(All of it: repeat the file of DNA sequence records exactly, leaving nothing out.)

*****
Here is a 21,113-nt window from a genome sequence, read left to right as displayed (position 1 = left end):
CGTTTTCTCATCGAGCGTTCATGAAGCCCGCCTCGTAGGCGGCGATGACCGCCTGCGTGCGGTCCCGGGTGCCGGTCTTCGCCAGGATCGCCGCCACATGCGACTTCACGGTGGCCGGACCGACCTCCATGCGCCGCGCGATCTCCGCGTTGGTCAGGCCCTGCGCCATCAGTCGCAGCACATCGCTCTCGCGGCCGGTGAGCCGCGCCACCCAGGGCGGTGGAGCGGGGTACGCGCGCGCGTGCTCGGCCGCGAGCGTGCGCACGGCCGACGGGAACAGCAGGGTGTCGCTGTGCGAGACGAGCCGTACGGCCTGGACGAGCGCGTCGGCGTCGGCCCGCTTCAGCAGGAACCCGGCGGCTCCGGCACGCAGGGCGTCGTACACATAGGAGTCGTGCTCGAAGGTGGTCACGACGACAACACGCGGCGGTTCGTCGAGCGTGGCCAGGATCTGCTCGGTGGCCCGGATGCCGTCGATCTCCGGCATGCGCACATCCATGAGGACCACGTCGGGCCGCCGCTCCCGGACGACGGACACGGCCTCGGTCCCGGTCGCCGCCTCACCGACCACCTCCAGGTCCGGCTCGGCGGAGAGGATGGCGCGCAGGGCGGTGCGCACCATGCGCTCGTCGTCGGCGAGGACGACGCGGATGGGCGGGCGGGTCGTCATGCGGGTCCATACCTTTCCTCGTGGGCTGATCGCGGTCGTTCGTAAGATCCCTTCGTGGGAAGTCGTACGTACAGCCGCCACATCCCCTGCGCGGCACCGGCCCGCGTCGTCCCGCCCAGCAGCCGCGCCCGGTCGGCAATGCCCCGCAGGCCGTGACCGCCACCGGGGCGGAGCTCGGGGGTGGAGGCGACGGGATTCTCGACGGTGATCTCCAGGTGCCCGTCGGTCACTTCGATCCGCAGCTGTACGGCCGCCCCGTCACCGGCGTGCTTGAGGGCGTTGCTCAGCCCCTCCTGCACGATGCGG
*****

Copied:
Here is a 21,113-nt window from a genome sequence, read left to right as displayed (position 1 = left end):
CGTTTTCTCATCGAGCGTTCATGAAGCCCGCCTCGTAGGCGGCGATGACCGCCTGCGTGCGGTCCCGGGTGCCGGTCTTCGCCAGGATCGCCGCCACATGCGACTTCACGGTGGCCGGACCGACCTCCATGCGCCGCGCGATCTCCGCGTTGGTCAGGCCCTGCGCCATCAGTCGCAGCACATCGCTCTCGCGGCCGGTGAGCCGCGCCACCCAGGGCGGTGGAGCGGGGTACGCGCGCGCGTGCTCGGCCGCGAGCGTGCGCACGGCCGACGGGAACAGCAGGGTGTCGCTGTGCGAGACGAGCCGTACGGCCTGGACGAGCGCGTCGGCGTCGGCCCGCTTCAGCAGGAACCCGGCGGCTCCGGCACGCAGGGCGTCGTACACATAGGAGTCGTGCTCGAAGGTGGTCACGACGACAACACGCGGCGGTTCGTCGAGCGTGGCCAGGATCTGCTCGGTGGCCCGGATGCCGTCGATCTCCGGCATGCGCACATCCATGAGGACCACGTCGGGCCGCCGCTCCCGGACGACGGACACGGCCTCGGTCCCGGTCGCCGCCTCACCGACCACCTCCAGGTCCGGCTCGGCGGAGAGGATGGCGCGCAGGGCGGTGCGCACCATGCGCTCGTCGTCGGCGAGGACGACGCGGATGGGCGGGCGGGTCGTCATGCGGGTCCATACCTTTCCTCGTGGGCTGATCGCGGTCGTTCGTAAGATCCCTTCGTGGGAAGTCGTACGTACAGCCGCCACATCCCCTGCGCGGCACCGGCCCGCGTCGTCCCGCCCAGCAGCCGCGCCCGGTCGGCAATGCCCCGCAGGCCGTGACCGCCACCGGGGCGGAGCTCGGGGGTGGAGGCGACGGGATTCTCGACGGTGATCTCCAGGTGCCCGTCGGTCACTTCGATCCGCAGCTGTACGGCCGCCCCGTCACCGGCGTGCTTGAGGGCGTTGCTCAGCCCCTCCTGCACGATGCGG